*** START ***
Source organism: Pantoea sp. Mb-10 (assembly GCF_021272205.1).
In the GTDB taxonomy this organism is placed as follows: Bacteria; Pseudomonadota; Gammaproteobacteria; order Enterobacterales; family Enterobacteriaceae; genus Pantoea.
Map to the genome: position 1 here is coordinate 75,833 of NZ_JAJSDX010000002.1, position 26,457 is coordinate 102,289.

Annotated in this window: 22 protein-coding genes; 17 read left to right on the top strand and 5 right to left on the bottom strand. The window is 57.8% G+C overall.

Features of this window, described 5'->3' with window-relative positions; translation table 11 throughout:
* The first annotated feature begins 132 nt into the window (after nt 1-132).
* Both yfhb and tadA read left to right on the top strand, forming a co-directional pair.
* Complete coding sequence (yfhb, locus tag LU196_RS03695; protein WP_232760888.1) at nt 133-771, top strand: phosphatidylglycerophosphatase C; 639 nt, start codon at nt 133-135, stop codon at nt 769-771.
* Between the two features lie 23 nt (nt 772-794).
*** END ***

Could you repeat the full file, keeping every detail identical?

Source organism: Pantoea sp. Mb-10 (assembly GCF_021272205.1).
In the GTDB taxonomy this organism is placed as follows: Bacteria; Pseudomonadota; Gammaproteobacteria; order Enterobacterales; family Enterobacteriaceae; genus Pantoea.
Map to the genome: position 1 here is coordinate 75,833 of NZ_JAJSDX010000002.1, position 26,457 is coordinate 102,289.

Annotated in this window: 22 protein-coding genes; 17 read left to right on the top strand and 5 right to left on the bottom strand. The window is 57.8% G+C overall.

Features of this window, described 5'->3' with window-relative positions; translation table 11 throughout:
* The first annotated feature begins 132 nt into the window (after nt 1-132).
* Both yfhb and tadA read left to right on the top strand, forming a co-directional pair.
* Complete coding sequence (yfhb, locus tag LU196_RS03695; protein WP_232760888.1) at nt 133-771, top strand: phosphatidylglycerophosphatase C; 639 nt, start codon at nt 133-135, stop codon at nt 769-771.
* Between the two features lie 23 nt (nt 772-794).